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Khabibulin intends to play longer than the new four-year deal he signed with Edmonton // Edmonton Journal
Steve Tambellini can apparently put up a wall with one hand tied behind his back.
That's a handy attribute for a general manager rebuilding a roster.
While being held at bay by Ottawa Senators sniper Dany Heatley, who refused for a second straight day to waive a no-trade clause and join the Oilers, Tambellini could make no bold moves up front but managed to install the Bulin Wall in Edmonton's net.
Nikolai Khabibulin is, at age 36, a three-year upgrade on the dearly departed Dwayne Roloson. He also cost them a great deal more money than the $5 million US it took to lure Roloson to Long Island for two years. Khabibulin signed a four-year deal for$15 million and his agent is adamant the resurgent goalie intends to be around a while.
"He's hoping to play beyond four more years," said Jay Grossman. "You may remember he missed about two years when he was with Phoenix. Times were frankly different with respect to unsigned players then.
"But he missed that time and he was always aware of that and has dedicated himself to his conditioning. I actually had to call him out of his workout this morning to get this (deal) going. Age eventually affects everybody, but Nik has always looked to guys like Curtis Joseph and Dominik Hasek and Ed Belfour, who played into their 40s, and he has every intention of doing that."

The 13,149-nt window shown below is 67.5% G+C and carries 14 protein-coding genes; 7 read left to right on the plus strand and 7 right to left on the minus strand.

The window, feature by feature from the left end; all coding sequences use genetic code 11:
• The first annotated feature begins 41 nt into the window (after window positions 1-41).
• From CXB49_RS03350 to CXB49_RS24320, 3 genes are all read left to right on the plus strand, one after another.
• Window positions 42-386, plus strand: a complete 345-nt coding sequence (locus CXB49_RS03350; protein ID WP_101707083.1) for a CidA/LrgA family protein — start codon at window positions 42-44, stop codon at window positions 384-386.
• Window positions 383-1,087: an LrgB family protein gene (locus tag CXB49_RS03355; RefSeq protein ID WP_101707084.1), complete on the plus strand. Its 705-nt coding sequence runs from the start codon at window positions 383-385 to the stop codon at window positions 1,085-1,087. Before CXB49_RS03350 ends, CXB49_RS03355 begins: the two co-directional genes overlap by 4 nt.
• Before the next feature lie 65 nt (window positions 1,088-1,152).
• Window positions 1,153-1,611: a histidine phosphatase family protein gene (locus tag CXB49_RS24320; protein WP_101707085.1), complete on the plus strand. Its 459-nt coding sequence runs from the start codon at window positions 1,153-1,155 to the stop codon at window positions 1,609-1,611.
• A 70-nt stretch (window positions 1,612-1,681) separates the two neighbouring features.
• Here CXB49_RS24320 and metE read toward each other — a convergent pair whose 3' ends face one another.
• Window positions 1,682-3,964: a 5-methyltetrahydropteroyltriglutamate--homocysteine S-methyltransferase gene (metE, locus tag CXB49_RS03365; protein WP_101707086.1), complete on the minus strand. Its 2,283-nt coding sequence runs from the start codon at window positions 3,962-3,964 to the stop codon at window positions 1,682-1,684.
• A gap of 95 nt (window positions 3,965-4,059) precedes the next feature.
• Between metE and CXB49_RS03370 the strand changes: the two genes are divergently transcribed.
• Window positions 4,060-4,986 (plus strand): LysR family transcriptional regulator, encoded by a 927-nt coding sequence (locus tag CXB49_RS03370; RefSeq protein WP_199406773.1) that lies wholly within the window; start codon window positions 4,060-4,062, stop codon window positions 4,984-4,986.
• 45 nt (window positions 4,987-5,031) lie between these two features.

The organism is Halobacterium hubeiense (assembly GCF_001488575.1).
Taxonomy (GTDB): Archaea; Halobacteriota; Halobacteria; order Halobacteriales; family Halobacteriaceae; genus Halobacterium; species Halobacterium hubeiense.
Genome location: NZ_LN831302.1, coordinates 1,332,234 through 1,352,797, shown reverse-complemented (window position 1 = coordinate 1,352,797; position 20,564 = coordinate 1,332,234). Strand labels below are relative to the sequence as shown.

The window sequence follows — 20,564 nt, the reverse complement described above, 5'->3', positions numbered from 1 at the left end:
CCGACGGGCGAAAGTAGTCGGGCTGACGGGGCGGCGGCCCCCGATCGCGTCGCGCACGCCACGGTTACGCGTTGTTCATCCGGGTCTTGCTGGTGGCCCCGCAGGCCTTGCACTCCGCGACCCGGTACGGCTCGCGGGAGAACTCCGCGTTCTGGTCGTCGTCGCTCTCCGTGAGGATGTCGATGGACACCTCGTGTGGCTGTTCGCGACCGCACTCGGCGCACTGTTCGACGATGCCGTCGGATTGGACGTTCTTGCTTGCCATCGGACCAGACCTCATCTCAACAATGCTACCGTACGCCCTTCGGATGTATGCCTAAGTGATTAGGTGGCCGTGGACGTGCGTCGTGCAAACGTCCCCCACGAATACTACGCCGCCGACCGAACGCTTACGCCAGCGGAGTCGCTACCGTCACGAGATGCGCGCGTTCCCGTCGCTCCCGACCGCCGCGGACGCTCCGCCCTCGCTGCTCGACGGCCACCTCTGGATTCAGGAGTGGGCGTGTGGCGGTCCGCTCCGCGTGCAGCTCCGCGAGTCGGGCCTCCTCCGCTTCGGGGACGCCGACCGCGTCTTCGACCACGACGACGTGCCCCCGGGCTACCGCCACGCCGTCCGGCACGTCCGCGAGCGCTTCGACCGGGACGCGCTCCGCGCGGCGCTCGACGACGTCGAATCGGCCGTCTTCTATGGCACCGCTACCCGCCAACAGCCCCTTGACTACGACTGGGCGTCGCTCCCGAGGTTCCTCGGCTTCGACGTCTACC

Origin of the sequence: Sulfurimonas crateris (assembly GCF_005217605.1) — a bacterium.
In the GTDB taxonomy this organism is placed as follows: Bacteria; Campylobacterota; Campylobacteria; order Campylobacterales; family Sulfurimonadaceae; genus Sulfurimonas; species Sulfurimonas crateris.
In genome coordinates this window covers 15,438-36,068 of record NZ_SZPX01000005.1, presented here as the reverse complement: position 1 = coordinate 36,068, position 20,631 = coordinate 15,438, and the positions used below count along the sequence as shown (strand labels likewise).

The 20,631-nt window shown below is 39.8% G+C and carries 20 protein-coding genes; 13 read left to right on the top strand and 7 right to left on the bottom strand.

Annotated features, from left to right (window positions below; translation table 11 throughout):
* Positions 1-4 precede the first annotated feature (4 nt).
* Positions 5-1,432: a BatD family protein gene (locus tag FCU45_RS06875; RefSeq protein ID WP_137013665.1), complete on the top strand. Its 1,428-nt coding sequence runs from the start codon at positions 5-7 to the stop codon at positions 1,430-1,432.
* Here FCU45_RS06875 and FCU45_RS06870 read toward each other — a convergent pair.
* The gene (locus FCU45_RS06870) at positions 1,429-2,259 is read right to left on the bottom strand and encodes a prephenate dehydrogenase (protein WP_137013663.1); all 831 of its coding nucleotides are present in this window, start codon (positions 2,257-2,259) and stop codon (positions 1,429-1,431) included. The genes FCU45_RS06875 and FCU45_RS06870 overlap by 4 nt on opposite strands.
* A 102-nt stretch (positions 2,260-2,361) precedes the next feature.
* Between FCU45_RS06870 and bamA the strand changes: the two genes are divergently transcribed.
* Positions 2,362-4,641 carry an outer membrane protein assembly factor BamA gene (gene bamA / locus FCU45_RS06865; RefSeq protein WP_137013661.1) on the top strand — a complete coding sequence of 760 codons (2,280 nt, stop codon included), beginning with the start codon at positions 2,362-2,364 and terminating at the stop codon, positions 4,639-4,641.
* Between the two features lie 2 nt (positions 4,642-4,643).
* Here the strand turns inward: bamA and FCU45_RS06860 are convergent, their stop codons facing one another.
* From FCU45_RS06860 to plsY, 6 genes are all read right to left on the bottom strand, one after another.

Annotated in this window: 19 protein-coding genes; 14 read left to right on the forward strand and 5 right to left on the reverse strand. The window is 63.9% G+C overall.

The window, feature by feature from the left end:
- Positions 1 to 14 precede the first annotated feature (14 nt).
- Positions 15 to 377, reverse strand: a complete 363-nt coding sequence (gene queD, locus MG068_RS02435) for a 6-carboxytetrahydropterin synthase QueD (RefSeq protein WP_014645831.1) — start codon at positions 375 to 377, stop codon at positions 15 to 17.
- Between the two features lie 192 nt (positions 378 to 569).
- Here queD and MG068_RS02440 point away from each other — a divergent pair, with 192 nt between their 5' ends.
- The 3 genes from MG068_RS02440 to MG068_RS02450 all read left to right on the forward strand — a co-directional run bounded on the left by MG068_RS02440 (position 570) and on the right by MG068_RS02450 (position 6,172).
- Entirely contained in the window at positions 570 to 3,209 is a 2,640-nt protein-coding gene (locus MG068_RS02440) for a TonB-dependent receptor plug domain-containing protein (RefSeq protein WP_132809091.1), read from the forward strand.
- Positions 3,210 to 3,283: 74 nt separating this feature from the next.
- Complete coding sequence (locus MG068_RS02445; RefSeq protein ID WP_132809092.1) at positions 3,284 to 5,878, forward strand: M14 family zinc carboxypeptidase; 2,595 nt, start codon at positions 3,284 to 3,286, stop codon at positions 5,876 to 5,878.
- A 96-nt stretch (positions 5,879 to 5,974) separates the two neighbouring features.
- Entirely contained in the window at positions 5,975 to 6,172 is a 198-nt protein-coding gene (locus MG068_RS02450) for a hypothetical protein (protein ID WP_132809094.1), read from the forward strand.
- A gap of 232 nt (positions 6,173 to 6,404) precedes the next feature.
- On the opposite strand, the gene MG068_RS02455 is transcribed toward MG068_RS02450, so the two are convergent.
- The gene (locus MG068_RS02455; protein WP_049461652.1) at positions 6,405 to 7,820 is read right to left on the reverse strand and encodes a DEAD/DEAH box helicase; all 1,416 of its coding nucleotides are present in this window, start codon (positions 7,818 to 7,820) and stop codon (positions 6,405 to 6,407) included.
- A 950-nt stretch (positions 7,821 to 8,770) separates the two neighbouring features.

Khabibulin did indeed make a stand a decade ago. He refused to accept the Coyotes' best offer after the 1999 playoffs and did not return to the National Hockey League until March of 2001, when Phoenix finally dealt him to Tampa Bay. Holdouts were de rigeur in those days, as teams warred openly with players in a hockey world without salary cap. He took hits both financial and to his reputation.
Times and Khabibulin have changed. Headed into free agency as a mid-30s veteran of 678 games and five years removed from a Stanley Cup title with Tampa Bay, he understood he would have to take a haircut from the career-high $6.75-million US salary he gleaned in free agency from the Chicago Blackhawks four years ago.
"We weren't under the view that we were going to stay (at $6.75 million)," said Grossman. "Nik has felt a lot of confidence in the past when he has played with security. That was a factor. He also wanted to go to a real strong club at this point in his career."
He came to Edmonton anyway. Nice guy.
Khabibulin fits into the Oilers' salary structure well enough since his cap hit of $3.75 million is only slightly more than Roloson's $3.667 million.
You simply don't get Khabibulin unless you give him something nobody else would offer. In this case, that's term, because while no goalie and only a handful of free agents copped a better annual salary Wednesday, the money is not shocking.
Aided as he was by Edmonton's desperation, he still earned the new deal with solid numbers -- 2.33 goals-against average, .919 save percentage and a 25-8-7 record in the regular season. He also outperformed Calgary's Miikka Kiprusoff in the first round of the playoffs, and did the same to Vancouver's Roberto Luongo in the second.